You know someone’s got the branding game down when the public sees the name of the product and the company that makes the product as interchangeable. Examples include Ziploc, Kleenex, Tylenol…and the sadly defunct Muzak.
We don’t know about you guys, but every time we encounter that particularly lame genre of light, mostly instrumental tunes heard in elevators, doctors’ offices and pharmacies around the world, the word “Muzak” comes to mind.
The agency’s CEO acknowledges that the decision marks the “end of an iconic American brand”–and that’s just the problem. He told The New York Times that Muzak “is often perceived as an epithet for elevator music”, implying that the public would be more likely to dismiss Mood Media altogether if it retained the Muzak name.
See, Mood Media wants to consolidate its many varied “sensory” services under a single heading. The agency provides its clients with “sights, sounds and even scents” to enhance the user experience. Some examples of its products include “interactive kiosks” created for retailers like Walmart and Carrefour that allow shoppers to virtually sample products while listening to upbeat pop music and enjoying “aroma marketing” scents designed to encourage a particular mood (we assume that mood is “spend money!”).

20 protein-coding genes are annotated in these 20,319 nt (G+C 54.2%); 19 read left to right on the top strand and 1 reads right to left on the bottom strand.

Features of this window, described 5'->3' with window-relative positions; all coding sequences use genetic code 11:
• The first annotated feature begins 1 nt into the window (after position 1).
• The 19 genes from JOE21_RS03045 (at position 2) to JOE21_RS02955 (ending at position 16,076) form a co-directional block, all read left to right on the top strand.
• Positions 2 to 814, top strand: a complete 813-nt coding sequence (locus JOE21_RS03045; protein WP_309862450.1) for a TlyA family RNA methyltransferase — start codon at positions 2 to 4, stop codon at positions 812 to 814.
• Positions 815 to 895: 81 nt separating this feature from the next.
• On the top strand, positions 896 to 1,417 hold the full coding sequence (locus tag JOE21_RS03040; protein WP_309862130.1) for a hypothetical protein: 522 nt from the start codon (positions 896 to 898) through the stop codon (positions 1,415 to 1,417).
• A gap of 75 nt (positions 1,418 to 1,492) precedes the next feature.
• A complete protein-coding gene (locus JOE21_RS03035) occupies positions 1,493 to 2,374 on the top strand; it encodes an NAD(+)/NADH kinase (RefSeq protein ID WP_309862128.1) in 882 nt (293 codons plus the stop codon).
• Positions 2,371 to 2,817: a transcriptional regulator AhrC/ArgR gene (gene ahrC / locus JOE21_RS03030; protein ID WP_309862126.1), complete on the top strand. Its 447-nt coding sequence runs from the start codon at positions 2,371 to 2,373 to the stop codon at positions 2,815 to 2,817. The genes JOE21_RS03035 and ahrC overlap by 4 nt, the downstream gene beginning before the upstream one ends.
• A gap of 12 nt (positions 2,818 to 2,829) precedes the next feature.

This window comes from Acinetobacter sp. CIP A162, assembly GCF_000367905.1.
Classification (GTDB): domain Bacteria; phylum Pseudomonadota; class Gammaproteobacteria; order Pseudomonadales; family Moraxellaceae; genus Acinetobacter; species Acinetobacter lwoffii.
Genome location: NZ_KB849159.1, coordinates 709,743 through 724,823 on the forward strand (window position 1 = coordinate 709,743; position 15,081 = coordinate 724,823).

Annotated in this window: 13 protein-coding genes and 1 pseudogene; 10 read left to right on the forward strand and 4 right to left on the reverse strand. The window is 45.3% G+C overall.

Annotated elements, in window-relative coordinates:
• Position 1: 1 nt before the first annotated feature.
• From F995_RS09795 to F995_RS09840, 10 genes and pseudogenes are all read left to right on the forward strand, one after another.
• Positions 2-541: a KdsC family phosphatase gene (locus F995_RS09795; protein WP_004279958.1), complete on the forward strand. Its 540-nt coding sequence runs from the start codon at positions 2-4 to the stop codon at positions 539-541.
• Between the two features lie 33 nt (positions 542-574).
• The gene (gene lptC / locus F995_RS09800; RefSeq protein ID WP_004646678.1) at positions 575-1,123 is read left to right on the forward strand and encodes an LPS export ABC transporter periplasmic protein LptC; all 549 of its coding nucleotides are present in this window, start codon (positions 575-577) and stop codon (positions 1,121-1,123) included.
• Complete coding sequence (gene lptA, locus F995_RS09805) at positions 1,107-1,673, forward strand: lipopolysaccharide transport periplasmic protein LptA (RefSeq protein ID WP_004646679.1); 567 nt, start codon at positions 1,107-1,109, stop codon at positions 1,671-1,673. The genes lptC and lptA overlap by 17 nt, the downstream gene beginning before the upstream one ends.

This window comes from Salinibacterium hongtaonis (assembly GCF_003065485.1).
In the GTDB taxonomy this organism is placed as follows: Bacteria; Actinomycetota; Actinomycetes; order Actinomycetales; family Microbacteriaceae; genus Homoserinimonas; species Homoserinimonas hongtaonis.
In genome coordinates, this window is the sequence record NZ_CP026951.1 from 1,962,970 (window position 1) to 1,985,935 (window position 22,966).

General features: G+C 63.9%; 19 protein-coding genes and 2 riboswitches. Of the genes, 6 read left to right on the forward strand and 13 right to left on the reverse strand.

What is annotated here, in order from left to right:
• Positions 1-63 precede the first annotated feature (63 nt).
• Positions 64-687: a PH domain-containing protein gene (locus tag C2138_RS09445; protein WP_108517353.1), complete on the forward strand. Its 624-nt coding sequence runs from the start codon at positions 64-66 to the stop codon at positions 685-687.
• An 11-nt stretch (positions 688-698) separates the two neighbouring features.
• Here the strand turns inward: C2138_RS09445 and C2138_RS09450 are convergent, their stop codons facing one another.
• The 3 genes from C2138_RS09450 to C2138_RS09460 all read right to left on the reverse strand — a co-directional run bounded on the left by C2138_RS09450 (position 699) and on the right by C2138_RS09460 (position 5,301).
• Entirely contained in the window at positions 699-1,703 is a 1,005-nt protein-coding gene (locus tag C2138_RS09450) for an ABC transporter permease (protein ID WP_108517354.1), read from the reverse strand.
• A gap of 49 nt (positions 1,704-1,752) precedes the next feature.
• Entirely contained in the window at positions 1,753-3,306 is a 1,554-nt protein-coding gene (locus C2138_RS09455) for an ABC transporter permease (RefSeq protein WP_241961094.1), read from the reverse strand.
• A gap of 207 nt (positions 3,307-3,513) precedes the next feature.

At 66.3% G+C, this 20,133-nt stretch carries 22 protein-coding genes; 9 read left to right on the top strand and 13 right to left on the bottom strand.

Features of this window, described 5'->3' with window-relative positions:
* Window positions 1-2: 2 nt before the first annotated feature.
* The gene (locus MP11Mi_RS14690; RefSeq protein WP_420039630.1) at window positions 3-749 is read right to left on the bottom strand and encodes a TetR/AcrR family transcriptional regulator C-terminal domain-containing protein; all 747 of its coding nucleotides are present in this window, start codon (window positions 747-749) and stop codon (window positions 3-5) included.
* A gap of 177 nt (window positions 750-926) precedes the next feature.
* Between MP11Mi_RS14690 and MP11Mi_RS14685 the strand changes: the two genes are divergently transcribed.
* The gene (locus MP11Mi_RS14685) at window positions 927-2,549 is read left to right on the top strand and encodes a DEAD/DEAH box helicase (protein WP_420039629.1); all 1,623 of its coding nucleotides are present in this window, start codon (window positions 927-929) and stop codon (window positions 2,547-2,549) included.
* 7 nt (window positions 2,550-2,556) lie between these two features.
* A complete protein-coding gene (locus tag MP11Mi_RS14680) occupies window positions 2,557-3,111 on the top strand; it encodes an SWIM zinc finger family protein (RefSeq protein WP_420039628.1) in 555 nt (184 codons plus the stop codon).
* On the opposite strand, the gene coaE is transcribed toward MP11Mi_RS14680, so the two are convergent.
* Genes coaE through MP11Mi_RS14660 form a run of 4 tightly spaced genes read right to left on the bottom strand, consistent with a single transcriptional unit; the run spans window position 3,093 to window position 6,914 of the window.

What do we think? When your brand has a name as ubiquitous as Muzak, should you drop it altogether (even if it has kind of a bad reputation)?
Has there ever been a brand name with such overwhelmingly negative baggage that lasted so long? Farewell, Muzak.nytimes.com/2013/02/05/bus…
— Kurt Andersen (@KBAndersen) February 6, 2013
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